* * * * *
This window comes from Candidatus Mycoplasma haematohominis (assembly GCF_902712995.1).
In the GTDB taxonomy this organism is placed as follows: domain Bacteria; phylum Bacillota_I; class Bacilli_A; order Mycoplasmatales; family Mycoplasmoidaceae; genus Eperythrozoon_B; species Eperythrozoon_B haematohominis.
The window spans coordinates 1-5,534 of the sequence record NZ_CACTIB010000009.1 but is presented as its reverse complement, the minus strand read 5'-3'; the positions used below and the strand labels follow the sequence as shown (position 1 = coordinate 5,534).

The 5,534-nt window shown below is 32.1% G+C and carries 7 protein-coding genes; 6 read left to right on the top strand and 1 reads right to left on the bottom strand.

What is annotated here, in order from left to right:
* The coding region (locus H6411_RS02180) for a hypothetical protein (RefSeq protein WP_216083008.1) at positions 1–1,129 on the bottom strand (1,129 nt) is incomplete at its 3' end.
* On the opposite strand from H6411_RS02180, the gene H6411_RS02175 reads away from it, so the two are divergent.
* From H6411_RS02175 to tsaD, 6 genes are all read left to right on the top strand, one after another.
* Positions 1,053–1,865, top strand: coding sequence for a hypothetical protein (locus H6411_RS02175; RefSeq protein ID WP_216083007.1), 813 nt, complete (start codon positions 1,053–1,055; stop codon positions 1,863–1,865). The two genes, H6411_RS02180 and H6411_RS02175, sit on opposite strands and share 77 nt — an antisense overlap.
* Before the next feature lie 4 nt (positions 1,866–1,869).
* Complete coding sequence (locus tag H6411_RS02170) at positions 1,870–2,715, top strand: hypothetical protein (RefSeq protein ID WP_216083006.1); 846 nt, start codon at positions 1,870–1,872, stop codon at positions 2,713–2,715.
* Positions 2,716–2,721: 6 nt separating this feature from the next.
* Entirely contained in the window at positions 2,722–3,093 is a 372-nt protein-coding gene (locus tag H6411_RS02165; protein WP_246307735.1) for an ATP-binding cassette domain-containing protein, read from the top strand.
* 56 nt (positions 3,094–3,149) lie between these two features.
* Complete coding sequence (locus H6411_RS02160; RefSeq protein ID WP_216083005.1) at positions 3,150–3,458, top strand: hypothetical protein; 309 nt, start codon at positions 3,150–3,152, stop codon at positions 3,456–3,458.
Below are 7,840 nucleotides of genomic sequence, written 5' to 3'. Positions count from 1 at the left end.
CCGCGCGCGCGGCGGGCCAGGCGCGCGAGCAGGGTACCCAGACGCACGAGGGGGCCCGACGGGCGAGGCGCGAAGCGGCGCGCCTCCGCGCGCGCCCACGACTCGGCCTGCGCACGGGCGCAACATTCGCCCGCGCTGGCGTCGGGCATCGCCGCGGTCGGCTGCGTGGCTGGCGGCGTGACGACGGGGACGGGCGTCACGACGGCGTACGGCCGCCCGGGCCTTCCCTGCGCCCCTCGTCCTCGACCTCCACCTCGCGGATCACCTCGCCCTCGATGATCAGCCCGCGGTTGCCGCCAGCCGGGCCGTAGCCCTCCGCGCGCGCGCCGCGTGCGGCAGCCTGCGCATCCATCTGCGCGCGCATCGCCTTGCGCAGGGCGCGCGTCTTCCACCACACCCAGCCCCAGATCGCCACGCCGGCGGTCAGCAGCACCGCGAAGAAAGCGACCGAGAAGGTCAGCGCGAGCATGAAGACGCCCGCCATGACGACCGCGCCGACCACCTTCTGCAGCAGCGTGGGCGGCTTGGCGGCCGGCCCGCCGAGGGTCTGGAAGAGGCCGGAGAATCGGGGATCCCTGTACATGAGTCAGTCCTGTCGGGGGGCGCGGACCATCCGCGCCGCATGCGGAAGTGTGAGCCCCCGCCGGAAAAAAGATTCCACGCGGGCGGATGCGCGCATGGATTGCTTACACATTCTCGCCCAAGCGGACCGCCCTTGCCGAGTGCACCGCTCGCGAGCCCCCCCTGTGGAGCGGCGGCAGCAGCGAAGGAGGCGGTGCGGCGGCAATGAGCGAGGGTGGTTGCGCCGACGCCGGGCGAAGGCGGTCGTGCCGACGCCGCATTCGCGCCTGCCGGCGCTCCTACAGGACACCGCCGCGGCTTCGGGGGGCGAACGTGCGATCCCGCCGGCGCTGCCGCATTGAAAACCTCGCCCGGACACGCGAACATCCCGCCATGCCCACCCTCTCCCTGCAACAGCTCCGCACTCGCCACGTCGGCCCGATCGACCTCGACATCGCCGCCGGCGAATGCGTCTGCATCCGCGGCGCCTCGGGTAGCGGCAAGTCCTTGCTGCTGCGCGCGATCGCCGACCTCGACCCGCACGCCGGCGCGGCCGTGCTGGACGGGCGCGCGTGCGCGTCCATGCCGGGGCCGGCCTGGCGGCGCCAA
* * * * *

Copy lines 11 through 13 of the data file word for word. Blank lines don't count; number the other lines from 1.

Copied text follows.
* Complete coding sequence (locus tag H6411_RS02170) at positions 1,870–2,715, top strand: hypothetical protein (RefSeq protein ID WP_216083006.1); 846 nt, start codon at positions 1,870–1,872, stop codon at positions 2,713–2,715.
* Positions 2,716–2,721: 6 nt separating this feature from the next.
* Entirely contained in the window at positions 2,722–3,093 is a 372-nt protein-coding gene (locus tag H6411_RS02165; protein WP_246307735.1) for an ATP-binding cassette domain-containing protein, read from the top strand.